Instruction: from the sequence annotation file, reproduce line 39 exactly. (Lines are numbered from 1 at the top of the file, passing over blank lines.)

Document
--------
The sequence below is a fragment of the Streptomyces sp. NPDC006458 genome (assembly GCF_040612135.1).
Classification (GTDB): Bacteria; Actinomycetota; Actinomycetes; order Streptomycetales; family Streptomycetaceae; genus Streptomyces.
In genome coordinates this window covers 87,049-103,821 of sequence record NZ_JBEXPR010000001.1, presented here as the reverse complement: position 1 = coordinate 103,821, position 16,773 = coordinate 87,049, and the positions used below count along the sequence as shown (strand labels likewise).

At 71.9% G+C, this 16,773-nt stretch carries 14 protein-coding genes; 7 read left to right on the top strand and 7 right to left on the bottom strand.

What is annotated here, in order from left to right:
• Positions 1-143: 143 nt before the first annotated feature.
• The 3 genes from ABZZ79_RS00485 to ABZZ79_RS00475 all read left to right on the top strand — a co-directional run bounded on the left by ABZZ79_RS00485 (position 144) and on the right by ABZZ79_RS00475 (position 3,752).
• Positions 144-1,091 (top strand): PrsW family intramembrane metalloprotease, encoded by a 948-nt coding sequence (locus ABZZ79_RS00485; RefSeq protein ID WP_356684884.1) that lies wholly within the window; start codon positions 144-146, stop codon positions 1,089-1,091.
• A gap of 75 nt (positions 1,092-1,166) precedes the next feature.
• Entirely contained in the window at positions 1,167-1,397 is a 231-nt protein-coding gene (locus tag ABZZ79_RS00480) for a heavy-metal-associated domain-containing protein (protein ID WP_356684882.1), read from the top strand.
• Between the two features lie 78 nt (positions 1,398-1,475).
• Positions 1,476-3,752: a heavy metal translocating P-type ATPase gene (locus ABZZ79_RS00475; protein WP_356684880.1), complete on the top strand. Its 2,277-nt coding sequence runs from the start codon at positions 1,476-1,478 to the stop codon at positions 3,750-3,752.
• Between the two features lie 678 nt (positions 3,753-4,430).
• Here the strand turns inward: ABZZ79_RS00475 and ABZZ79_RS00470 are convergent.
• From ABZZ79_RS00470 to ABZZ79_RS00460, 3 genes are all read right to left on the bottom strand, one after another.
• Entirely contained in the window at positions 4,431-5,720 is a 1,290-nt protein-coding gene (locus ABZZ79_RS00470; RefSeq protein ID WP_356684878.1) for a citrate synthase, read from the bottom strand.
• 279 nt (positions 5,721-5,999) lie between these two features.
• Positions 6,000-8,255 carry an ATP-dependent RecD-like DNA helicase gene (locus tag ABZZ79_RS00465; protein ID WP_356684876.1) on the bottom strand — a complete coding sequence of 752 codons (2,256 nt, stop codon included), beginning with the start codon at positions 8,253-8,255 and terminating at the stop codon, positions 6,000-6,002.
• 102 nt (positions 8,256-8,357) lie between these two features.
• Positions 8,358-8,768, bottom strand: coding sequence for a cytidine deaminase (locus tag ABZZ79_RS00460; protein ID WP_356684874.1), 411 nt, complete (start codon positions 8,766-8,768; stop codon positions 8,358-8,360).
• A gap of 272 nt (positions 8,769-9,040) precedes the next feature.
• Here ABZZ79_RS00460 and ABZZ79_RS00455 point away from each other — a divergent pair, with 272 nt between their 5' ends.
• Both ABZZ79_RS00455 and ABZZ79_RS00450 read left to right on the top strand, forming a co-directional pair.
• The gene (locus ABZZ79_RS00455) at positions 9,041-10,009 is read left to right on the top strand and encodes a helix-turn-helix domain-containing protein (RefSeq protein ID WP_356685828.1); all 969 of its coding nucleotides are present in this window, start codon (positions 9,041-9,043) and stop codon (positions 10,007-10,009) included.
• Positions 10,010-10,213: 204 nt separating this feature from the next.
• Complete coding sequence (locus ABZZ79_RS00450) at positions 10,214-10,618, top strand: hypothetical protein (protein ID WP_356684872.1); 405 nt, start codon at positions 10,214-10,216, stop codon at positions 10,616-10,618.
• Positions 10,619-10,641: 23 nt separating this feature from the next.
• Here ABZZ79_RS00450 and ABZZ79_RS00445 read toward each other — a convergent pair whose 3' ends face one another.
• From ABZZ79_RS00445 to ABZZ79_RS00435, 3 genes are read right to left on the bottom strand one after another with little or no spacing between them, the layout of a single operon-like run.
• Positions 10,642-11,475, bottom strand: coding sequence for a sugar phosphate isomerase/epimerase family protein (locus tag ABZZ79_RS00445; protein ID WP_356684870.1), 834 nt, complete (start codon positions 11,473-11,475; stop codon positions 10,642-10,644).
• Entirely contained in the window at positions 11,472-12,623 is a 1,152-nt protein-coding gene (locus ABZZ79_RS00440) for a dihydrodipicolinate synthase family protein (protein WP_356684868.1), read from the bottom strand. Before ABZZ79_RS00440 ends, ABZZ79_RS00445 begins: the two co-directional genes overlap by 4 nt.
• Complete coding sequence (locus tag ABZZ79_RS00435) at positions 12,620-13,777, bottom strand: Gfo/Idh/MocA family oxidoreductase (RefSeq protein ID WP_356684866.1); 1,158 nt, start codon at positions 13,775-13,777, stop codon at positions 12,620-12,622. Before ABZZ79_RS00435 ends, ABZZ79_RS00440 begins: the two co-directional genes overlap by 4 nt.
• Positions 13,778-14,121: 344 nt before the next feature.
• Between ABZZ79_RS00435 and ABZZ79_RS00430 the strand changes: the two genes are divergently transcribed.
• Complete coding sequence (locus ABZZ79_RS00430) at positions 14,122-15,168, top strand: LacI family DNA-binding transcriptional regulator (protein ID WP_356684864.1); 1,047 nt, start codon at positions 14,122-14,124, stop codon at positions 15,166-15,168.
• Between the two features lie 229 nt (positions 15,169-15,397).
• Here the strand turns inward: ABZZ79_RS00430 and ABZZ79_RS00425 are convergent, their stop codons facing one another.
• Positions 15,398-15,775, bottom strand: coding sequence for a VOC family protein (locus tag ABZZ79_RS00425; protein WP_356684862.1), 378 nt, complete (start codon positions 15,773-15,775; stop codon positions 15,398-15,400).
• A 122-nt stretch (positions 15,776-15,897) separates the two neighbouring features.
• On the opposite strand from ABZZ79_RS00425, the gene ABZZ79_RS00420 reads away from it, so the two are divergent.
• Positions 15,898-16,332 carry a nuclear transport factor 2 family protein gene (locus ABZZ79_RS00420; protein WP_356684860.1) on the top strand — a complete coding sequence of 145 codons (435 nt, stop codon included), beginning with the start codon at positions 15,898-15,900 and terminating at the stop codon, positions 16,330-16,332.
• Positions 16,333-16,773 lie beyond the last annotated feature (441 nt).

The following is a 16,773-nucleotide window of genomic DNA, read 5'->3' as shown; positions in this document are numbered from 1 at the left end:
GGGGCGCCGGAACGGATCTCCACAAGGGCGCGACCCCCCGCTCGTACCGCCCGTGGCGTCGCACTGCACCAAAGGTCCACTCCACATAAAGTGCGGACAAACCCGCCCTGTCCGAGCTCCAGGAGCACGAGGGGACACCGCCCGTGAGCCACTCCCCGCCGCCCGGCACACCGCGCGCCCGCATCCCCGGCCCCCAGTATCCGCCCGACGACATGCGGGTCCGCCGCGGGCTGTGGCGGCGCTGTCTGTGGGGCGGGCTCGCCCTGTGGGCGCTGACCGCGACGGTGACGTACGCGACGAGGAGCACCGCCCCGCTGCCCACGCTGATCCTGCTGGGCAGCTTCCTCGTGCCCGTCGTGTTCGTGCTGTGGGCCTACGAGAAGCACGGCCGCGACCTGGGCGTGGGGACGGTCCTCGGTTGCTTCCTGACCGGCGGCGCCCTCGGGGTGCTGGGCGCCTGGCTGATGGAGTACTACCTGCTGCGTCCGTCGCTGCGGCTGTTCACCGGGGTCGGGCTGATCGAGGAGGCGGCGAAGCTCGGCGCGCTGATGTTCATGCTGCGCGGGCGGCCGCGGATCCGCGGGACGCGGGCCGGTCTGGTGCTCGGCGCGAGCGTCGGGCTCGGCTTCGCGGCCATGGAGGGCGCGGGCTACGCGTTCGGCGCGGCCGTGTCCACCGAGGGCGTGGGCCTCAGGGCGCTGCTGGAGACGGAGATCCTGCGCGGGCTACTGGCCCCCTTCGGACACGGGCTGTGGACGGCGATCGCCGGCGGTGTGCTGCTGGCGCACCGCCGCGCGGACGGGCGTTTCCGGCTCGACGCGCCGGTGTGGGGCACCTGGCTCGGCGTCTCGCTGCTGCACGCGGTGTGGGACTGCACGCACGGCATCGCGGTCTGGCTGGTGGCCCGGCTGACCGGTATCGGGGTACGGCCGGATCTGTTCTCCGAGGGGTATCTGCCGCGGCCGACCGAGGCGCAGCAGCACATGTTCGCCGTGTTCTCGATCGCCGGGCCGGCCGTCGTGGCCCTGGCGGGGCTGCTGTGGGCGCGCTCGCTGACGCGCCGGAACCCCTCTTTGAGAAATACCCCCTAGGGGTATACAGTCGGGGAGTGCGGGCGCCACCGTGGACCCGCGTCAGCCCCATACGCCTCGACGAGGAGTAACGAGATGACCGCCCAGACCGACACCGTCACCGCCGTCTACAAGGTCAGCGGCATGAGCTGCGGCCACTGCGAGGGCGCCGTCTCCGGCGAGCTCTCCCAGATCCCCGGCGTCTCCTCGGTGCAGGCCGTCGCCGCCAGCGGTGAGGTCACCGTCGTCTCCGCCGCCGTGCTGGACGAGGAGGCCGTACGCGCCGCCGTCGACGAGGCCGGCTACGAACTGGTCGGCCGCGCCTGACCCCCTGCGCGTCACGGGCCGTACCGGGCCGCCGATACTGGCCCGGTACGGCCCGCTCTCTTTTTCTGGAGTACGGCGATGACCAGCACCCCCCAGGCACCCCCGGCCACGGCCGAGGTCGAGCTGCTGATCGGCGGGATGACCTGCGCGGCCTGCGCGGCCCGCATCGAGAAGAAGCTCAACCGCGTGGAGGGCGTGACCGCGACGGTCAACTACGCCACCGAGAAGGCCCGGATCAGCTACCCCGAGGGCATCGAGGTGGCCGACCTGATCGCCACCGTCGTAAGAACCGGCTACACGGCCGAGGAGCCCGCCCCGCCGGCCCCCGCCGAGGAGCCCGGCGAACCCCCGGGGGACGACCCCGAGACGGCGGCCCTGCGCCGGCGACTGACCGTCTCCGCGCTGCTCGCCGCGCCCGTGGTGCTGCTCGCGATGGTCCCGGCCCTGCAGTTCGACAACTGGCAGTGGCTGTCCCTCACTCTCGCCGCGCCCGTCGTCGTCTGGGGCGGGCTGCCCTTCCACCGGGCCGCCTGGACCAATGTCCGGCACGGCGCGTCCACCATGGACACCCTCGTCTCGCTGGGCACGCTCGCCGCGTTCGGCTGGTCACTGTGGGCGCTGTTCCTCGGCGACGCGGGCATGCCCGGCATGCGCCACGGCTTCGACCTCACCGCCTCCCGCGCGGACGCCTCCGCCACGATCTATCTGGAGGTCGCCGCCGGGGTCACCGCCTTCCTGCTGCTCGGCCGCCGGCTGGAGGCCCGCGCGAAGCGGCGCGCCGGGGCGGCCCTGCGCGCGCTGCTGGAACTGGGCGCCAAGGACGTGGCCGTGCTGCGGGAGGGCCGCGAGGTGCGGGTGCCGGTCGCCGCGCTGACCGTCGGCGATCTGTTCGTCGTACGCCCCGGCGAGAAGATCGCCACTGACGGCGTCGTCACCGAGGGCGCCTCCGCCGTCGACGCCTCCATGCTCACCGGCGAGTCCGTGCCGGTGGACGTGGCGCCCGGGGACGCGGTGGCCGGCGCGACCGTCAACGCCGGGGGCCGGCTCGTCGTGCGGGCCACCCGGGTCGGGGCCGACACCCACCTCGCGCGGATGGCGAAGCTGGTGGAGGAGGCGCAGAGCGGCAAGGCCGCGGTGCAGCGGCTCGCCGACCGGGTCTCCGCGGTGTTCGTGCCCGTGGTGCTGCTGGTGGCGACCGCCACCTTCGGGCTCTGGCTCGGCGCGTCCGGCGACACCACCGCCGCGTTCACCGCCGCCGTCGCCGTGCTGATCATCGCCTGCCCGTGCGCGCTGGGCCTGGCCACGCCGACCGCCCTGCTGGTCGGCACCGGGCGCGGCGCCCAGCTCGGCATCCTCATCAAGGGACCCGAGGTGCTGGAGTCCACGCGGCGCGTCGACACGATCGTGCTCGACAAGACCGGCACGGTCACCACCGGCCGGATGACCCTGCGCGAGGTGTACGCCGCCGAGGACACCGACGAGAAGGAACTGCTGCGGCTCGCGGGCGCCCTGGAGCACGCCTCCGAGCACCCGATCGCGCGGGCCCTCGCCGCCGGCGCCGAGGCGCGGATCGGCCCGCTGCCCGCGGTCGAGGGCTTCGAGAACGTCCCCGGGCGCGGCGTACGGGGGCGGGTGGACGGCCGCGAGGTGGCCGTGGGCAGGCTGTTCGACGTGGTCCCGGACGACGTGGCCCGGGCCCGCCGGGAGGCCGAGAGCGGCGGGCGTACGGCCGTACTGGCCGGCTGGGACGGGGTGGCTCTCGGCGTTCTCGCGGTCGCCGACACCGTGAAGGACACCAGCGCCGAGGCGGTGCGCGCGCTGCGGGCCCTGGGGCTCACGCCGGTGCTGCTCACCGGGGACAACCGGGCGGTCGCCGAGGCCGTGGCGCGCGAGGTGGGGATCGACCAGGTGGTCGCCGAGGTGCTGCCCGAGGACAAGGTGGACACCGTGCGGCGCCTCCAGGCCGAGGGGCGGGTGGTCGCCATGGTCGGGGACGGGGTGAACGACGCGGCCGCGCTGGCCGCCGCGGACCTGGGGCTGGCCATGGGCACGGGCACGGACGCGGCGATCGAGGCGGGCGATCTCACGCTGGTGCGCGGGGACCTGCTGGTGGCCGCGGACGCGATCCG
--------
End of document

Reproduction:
• A 122-nt stretch (positions 15,776-15,897) separates the two neighbouring features.